Watched “To Rome with Love” the other day (Wednesday, mid-day, to be exact) and I’m still not sure what I think about it. Woody Allen is just strange, and the characters and situations are, often, outright confusing and, in my opinion, dumb.
I thoroughly disagree with their morals (quite frequently), but all the same, it is an interesting commentary on fame and love (a subject Mr. Allen and I don’t exactly see eye-to-eye with). The arbitrariness of fame, its life-span, the privileges allotted the famous, the idea of “selling out” a dream or vision for fame - to someone who wants to be a writer, albeit not a famous one, it is an interesting field for musings.
My Creative Writing [ENGL 80] professor commented that writers have a predilection for addiction, and that writers of our age find inspiration in alcohol, although our generational vice is narcissism, in that our time is so filled with professions whose reward is the adoration of fans. When we lose fame, we lose ourselves, who we are.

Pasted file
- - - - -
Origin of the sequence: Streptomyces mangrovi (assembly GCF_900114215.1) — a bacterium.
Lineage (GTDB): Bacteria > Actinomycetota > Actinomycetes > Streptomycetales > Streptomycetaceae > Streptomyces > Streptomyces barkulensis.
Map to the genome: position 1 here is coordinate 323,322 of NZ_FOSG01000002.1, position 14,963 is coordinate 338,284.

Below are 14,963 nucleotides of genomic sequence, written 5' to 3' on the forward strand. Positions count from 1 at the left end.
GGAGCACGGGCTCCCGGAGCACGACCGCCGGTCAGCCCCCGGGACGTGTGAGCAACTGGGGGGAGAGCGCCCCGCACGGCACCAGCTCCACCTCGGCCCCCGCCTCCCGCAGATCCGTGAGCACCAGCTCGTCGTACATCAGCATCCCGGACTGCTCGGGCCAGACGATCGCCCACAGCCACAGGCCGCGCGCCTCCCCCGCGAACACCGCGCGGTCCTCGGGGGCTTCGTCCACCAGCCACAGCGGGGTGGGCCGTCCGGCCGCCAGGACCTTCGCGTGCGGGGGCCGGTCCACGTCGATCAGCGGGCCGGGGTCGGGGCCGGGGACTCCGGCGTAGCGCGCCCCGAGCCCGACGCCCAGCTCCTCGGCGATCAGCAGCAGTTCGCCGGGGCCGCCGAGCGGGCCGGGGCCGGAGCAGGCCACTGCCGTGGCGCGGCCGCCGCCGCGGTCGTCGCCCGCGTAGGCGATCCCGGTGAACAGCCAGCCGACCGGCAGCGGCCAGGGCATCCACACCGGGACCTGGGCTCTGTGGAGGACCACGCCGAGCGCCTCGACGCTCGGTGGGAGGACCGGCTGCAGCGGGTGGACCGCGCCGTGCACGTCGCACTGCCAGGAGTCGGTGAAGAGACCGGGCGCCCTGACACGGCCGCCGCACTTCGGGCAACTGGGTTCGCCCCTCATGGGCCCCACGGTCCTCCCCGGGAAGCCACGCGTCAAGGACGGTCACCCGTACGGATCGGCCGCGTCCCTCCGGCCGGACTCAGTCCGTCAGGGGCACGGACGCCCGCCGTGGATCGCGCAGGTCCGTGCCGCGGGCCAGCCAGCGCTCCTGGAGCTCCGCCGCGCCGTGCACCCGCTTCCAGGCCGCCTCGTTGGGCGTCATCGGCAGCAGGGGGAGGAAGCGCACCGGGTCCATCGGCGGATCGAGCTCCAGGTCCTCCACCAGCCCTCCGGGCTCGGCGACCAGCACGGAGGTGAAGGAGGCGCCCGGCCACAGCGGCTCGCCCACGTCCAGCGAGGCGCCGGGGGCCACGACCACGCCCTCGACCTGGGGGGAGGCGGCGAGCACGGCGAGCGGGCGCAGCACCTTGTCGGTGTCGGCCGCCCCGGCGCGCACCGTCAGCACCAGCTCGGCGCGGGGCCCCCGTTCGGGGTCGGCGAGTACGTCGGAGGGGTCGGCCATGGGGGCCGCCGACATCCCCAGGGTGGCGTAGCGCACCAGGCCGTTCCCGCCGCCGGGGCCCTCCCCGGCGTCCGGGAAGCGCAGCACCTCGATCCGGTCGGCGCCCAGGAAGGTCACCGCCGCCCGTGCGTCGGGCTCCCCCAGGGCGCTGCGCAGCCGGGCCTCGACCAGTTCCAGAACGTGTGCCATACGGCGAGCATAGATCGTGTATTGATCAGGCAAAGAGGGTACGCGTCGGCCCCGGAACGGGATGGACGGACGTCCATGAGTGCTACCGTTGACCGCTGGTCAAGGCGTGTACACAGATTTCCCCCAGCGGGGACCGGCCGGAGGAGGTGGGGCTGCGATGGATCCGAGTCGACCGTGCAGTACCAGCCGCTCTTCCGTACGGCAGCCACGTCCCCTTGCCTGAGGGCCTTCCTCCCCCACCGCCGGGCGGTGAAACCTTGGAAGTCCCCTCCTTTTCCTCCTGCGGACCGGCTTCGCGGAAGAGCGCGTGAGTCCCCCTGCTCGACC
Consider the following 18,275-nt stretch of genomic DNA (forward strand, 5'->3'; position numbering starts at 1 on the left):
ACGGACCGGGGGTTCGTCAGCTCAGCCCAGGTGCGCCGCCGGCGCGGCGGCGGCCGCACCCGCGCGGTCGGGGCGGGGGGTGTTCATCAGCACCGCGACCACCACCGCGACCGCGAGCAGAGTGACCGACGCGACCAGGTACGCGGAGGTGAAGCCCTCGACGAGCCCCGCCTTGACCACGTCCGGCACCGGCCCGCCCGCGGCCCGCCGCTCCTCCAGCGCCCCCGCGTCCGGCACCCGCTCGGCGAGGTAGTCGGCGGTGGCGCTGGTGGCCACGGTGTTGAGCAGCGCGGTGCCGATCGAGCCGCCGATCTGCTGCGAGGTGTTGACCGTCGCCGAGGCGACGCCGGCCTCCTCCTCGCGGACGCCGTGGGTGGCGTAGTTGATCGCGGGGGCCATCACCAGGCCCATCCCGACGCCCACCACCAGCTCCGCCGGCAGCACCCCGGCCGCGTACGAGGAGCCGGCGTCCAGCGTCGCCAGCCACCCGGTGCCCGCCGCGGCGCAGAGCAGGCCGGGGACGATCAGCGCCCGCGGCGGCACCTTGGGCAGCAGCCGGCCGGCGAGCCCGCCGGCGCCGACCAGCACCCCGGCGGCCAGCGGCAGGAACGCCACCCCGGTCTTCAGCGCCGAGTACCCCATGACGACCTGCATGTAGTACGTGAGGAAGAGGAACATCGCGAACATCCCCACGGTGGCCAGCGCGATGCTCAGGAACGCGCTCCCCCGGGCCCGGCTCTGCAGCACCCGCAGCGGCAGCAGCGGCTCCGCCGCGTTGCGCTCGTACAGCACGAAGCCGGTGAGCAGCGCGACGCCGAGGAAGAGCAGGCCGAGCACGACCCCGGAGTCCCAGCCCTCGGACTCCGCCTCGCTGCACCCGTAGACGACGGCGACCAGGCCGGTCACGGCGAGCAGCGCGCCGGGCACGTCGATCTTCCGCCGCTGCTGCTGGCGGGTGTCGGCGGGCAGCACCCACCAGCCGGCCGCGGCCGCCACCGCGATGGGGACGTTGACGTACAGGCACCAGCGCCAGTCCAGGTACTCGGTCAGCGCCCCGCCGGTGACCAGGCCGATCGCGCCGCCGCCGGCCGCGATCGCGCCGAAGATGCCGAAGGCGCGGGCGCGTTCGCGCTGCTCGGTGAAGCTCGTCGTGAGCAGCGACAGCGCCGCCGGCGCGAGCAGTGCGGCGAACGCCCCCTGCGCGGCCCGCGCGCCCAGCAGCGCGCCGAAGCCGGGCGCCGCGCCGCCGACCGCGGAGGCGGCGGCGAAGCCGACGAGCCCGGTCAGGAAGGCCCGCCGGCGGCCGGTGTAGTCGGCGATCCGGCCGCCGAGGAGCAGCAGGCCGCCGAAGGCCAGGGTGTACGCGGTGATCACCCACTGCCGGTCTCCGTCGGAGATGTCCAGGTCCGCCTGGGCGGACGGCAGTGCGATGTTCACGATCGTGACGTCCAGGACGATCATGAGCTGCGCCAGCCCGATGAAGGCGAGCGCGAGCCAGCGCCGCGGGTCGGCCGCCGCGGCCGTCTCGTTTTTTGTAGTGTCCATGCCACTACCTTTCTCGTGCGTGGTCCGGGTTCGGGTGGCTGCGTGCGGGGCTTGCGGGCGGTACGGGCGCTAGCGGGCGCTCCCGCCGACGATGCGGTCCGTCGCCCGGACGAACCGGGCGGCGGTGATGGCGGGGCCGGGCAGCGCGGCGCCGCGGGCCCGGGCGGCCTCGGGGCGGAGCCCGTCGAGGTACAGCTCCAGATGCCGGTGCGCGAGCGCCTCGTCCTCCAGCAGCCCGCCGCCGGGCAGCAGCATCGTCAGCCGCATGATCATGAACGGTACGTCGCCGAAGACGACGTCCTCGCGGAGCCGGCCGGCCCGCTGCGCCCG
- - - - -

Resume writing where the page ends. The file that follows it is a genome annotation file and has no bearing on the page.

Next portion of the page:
The recent shootings at The Dark Knight Rises premiere make me shudder to think what individuals might do for fame or notoriety, or perhaps simply the individuals we record, the ones we find noteworthy.
Why are we so obsessed with gaining attention? Why do we envy the stars, though they lead such tragic lives? So often, those who live simpler are happier.
If there is one thing I do agree with Allen on though, it is that a city is filled with stories. If I must have any addiction, I suppose it is to those, to tales of life, to moments lived and relived, the plots that thread people together and thrust them apart. It’s quite a beautiful tapestry, though not a famous one.